Editor’s Note: In honor of Blood Cancer Awareness Month and Childhood Cancer Awareness Month, OTW is featuring articles from those who have personal experience with these cancers. We encourage you to give these articles a good read, and consider how you can get involved.
I don’t have cancer, but I think about cancer all of the time. Why do we get cancer? Why is it that some cancers respond to therapy and some don’t? How do we predict who is going to respond? Can we cure cancer?
I think about it all the time because it is my job. I work in cancer drug discovery for a major pharmaceutical company. Before that, I did four years of postdoctoral studies dedicated just to finding how the cancer microenvironment controls tumor growth and metastasis. I love my job! I hate the cancer! So I fight, every day, for those people that do get cancer, with the hope that what I do can help give them life or least extend their life.
So, I go to work and I am fascinated every day by how much more I am going to find and learn about cancer, because before I can even think about new therapy, I need to understand the cancer. The idea is, if we can understand it, we can try to beat it.
And we have made tremendous progress in our understanding of how the cancer functions, but still so much more is lacking. For example, we can almost completely cure Chronic Myelogenous Leukemia (CML), because we know what makes that cancer grow. But with other cancers, it’s not always that simple all of the time. Most cancers are extremely heterogeneous and adaptable, and that makes them hard to cure.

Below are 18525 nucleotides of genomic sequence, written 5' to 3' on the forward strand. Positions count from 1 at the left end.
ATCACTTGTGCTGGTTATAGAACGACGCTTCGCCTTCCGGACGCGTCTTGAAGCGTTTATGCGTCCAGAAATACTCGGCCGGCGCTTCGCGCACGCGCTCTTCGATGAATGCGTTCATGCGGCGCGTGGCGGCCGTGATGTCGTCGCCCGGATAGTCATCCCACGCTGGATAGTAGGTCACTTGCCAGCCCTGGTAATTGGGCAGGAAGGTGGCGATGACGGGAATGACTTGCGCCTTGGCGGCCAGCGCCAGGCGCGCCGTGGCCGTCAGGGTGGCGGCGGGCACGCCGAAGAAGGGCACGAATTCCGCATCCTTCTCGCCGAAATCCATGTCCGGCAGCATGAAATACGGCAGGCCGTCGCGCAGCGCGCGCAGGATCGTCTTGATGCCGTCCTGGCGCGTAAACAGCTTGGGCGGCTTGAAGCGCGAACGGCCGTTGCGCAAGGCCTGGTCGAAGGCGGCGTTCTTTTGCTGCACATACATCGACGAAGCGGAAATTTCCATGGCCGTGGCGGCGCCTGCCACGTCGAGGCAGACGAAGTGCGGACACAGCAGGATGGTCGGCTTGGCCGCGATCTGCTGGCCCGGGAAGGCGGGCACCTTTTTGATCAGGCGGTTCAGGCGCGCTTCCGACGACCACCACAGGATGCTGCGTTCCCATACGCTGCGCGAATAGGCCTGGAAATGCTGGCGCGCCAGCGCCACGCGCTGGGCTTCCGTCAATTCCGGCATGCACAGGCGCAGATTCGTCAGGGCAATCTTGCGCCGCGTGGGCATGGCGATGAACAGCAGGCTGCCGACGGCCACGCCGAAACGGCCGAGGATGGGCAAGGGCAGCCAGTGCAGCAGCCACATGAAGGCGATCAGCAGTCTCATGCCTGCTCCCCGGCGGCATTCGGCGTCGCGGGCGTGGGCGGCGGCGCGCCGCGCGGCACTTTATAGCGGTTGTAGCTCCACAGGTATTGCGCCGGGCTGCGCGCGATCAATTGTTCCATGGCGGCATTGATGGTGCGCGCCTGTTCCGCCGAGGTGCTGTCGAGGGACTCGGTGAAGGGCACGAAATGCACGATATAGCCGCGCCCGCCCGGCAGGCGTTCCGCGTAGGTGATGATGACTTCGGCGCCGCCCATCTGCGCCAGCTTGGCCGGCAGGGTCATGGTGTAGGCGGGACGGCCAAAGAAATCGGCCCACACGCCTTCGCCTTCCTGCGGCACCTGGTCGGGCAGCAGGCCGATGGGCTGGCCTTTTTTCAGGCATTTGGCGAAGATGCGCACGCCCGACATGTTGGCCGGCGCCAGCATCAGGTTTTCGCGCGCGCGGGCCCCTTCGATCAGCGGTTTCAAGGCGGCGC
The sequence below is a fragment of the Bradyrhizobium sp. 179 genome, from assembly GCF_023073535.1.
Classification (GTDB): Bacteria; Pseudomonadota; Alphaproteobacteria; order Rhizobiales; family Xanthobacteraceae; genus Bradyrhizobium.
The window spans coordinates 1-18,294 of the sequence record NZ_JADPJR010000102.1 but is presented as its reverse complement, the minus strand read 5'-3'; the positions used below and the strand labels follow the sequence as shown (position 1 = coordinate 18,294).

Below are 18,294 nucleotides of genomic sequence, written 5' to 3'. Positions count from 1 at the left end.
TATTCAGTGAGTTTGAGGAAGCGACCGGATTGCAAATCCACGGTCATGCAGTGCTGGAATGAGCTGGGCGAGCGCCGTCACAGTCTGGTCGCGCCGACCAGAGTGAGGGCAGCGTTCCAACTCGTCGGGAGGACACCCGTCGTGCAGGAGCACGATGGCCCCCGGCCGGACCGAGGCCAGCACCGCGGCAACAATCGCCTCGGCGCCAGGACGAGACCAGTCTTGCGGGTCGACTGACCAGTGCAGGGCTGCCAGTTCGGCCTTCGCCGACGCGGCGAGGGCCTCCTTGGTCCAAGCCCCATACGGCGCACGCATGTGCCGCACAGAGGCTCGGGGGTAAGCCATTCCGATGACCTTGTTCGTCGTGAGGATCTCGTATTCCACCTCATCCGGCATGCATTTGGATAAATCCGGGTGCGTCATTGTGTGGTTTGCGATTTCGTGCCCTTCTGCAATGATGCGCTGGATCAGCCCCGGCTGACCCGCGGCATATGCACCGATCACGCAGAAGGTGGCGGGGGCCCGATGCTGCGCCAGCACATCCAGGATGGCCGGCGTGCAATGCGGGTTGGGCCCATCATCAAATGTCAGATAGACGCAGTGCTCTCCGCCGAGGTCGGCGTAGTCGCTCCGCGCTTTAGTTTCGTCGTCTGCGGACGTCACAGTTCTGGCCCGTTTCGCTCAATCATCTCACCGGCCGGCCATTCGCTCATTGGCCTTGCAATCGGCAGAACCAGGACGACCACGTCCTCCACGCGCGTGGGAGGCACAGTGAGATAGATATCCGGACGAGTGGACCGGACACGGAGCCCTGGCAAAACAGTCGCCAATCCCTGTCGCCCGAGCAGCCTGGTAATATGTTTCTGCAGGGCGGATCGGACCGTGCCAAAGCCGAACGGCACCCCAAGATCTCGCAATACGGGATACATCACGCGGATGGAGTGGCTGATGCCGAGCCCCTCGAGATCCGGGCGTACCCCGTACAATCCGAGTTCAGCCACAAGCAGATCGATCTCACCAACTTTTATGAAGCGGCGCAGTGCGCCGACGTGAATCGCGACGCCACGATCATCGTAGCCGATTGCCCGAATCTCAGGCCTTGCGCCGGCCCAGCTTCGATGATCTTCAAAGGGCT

And yet, I still hope — I still believe — we can cure cancer! Why? I think it is a combination of drive, compassion, intellectual pursuit, hope, curiosity, desire to help, and commitment to never stop for the benefit of someone else. I am surrounded by like-minded people every day at work and that in itself is a great stimulus to continue to hope and give my best work.
And I think about family, friends and acquaintances that have cancer all the time, too. Sometimes people say that I should leave the emotional “stuff” behind, so to help focus better on the work that needs to be done. But I am an emotional person (I think most of us are) and though the pain is great, and I end up crying a lot, I find extreme motivation and strength to never give up, for them, through it all. So, I think being emotional does not hinder but helps me to give my best work. And that is my promise for everybody that has ever had or has cancer — I am never going to give up the search for a cure! I hope that this brings hope for many in pain.